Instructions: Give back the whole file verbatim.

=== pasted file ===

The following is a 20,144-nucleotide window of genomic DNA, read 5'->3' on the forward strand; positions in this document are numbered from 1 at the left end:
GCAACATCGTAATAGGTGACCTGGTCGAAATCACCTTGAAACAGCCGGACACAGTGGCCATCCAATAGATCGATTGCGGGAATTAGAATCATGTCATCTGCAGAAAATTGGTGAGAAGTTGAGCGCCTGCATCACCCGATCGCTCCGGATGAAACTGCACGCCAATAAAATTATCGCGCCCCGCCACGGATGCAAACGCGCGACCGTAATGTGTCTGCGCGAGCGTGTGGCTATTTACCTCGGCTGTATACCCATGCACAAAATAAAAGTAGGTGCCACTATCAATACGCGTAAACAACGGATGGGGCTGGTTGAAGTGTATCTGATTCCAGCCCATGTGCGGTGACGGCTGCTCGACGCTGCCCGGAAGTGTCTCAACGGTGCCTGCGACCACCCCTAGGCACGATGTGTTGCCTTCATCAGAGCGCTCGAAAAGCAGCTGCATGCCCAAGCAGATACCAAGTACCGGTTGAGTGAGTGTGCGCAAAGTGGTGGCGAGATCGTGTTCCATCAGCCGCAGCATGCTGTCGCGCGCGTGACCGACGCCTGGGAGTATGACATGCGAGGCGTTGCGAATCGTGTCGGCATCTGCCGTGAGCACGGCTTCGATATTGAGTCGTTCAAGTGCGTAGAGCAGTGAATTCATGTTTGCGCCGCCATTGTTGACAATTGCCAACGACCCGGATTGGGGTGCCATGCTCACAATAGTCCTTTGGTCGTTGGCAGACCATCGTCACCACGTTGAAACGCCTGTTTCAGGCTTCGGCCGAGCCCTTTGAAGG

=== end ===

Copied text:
The following is a 20,144-nucleotide window of genomic DNA, read 5'->3' on the forward strand; positions in this document are numbered from 1 at the left end:
GCAACATCGTAATAGGTGACCTGGTCGAAATCACCTTGAAACAGCCGGACACAGTGGCCATCCAATAGATCGATTGCGGGAATTAGAATCATGTCATCTGCAGAAAATTGGTGAGAAGTTGAGCGCCTGCATCACCCGATCGCTCCGGATGAAACTGCACGCCAATAAAATTATCGCGCCCCGCCACGGATGCAAACGCGCGACCGTAATGTGTCTGCGCGAGCGTGTGGCTATTTACCTCGGCTGTATACCCATGCACAAAATAAAAGTAGGTGCCACTATCAATACGCGTAAACAACGGATGGGGCTGGTTGAAGTGTATCTGATTCCAGCCCATGTGCGGTGACGGCTGCTCGACGCTGCCCGGAAGTGTCTCAACGGTGCCTGCGACCACCCCTAGGCACGATGTGTTGCCTTCATCAGAGCGCTCGAAAAGCAGCTGCATGCCCAAGCAGATACCAAGTACCGGTTGAGTGAGTGTGCGCAAAGTGGTGGCGAGATCGTGTTCCATCAGCCGCAGCATGCTGTCGCGCGCGTGACCGACGCCTGGGAGTATGACATGCGAGGCGTTGCGAATCGTGTCGGCATCTGCCGTGAGCACGGCTTCGATATTGAGTCGTTCAAGTGCGTAGAGCAGTGAATTCATGTTTGCGCCGCCATTGTTGACAATTGCCAACGACCCGGATTGGGGTGCCATGCTCACAATAGTCCTTTGGTCGTTGGCAGACCATCGTCACCACGTTGAAACGCCTGTTTCAGGCTTCGGCCGAGCCCTTTGAAGG